Black Rat Snake


Scientific Name: Pantherophis obsoleta obsoleta
Size: 40 – 101” (adult total length) making this the largest snake in the Great Lakes region!
Status: Uncommon to rare, with many populations in southeastern Michigan suffering recent declines or extirpation.
Michigan State Status: Special Concern
MDNR Wildlife Action Plan Status: Species of Greatest Conservation Need


Black Rat Snake


Inhabit woodlands or open areas adjacent to forests such as shrubby fields, pastures, hedgerows, and bog or marsh edges. Will occupy artificial cover objects near human dwellings and trash dumps.

Adult Coloration:

Mainly black or dark brown dorsally, with labial (lip) scales, chin, and throat white. Blotched juvenile pattern persists into adulthood but becomes faint, with a hint of white, yellow, or orange flecks, especially on skin between scales. Belly white or yellow with dark checkerboard pattern toward head, which becomes obscured with gray or brown pigment toward tail.

Adult Characteristics:

Very large snake, with head elongate and flattened, and broadest behind eyes. Body square in cross section. Upper body scales weakly keeled, anal plate divided.

Juvenile Characteristics:

Newborns have conspicuous patterning, with row of dark gray or brown bands along back alternating with smaller side markings on pale gray background. Black band in front of the eyes, and black stripe from eye to back of jaw. Range in length from 10.6 – 14.5.”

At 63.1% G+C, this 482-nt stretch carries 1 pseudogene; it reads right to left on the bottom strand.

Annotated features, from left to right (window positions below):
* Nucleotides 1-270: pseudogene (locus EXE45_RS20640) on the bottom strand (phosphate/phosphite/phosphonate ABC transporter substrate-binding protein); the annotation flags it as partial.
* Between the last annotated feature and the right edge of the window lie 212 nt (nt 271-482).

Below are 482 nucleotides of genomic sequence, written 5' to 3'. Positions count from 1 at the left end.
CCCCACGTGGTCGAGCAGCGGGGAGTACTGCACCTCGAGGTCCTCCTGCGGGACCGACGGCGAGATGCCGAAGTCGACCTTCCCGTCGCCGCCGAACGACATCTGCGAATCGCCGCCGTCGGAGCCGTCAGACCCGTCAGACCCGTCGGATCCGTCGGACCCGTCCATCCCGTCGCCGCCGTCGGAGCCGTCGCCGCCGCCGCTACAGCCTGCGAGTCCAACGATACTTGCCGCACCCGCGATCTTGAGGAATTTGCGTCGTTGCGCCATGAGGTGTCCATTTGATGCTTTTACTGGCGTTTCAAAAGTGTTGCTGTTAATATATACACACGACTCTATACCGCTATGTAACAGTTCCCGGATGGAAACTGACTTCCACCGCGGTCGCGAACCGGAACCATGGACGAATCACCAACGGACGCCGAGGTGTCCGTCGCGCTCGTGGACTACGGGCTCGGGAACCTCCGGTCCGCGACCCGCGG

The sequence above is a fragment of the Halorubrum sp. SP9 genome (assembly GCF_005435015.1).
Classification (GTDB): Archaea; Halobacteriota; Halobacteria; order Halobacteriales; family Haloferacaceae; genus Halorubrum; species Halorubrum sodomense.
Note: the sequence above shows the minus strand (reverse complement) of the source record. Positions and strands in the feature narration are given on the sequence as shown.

Scale Count:

23 – 27 scale rows at midbody

Species Confused With:

May be confused for Racers, but these have unkeeled scales and a rounded body. Juvenile racers do not have a stripe from the eye to the back of the jaw.


  • Amphibians and Reptiles of the Great Lakes Region by Jim Harding
  • Harding, J.H. and J.A. Holman. 2006. Michigan Snakes. MSU Extension Ext. Bulletin E-2000,74 pp. [revised].
  • Ruthven, A. G., H. B. T. Gaige, et al. 1912. The herpetology of Michigan, by Alexander B. Ruthven. Crystal Thompson and Helen Thompson; Memoranda towards a bibliography of the archaeology of Michigan, by Harlan I. Smith; prepared under the direction of Alexander G. Ruthven. Lansing, Mich., Wynkoop Hallenbeck Crawford, State Printers.
  • Holman, J. A. 2012. The Amphibians and Reptiles of Michigan: A Quaternary and Recent Faunal Adventure. Detroit, Mich., Wayne State University Press.
  • Conant, R., and Collins, J. T. 1998. Reptiles and Amphibians: Eastern, Central North America. Houghton Mifflin Harcourt Press.